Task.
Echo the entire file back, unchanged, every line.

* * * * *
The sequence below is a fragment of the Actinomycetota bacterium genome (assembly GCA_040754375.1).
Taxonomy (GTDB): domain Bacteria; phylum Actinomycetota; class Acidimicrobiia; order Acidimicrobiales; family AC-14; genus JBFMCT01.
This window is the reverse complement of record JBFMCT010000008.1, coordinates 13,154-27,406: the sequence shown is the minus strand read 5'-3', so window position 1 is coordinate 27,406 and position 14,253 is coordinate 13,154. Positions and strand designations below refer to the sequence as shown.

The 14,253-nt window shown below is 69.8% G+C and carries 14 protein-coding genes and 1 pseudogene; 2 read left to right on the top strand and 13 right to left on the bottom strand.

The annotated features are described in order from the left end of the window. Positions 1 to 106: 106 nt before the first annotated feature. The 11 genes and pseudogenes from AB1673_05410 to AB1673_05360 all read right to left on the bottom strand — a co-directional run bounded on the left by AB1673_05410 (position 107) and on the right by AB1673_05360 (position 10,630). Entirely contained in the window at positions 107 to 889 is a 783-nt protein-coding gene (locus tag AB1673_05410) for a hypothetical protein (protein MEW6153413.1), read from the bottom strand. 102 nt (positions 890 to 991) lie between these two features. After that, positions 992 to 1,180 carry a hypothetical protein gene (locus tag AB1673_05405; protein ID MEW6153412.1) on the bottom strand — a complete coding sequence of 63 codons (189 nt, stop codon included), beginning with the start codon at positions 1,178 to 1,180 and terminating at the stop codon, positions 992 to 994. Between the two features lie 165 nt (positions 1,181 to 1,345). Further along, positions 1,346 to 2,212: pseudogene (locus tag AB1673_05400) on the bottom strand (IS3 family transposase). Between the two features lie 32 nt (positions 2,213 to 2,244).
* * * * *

The sequence below is a fragment of the Actinomycetota bacterium genome (assembly GCA_040754375.1).
Taxonomy (GTDB): domain Bacteria; phylum Actinomycetota; class Acidimicrobiia; order Acidimicrobiales; family AC-14; genus JBFMCT01.
This window is the reverse complement of record JBFMCT010000008.1, coordinates 13,154-27,406: the sequence shown is the minus strand read 5'-3', so window position 1 is coordinate 27,406 and position 14,253 is coordinate 13,154. Positions and strand designations below refer to the sequence as shown.

The 14,253-nt window shown below is 69.8% G+C and carries 14 protein-coding genes and 1 pseudogene; 2 read left to right on the top strand and 13 right to left on the bottom strand.

The annotated features are described in order from the left end of the window. Positions 1 to 106: 106 nt before the first annotated feature. The 11 genes and pseudogenes from AB1673_05410 to AB1673_05360 all read right to left on the bottom strand — a co-directional run bounded on the left by AB1673_05410 (position 107) and on the right by AB1673_05360 (position 10,630). Entirely contained in the window at positions 107 to 889 is a 783-nt protein-coding gene (locus tag AB1673_05410) for a hypothetical protein (protein MEW6153413.1), read from the bottom strand. 102 nt (positions 890 to 991) lie between these two features. After that, positions 992 to 1,180 carry a hypothetical protein gene (locus tag AB1673_05405; protein ID MEW6153412.1) on the bottom strand — a complete coding sequence of 63 codons (189 nt, stop codon included), beginning with the start codon at positions 1,178 to 1,180 and terminating at the stop codon, positions 992 to 994. Between the two features lie 165 nt (positions 1,181 to 1,345). Further along, positions 1,346 to 2,212: pseudogene (locus tag AB1673_05400) on the bottom strand (IS3 family transposase). Between the two features lie 32 nt (positions 2,213 to 2,244).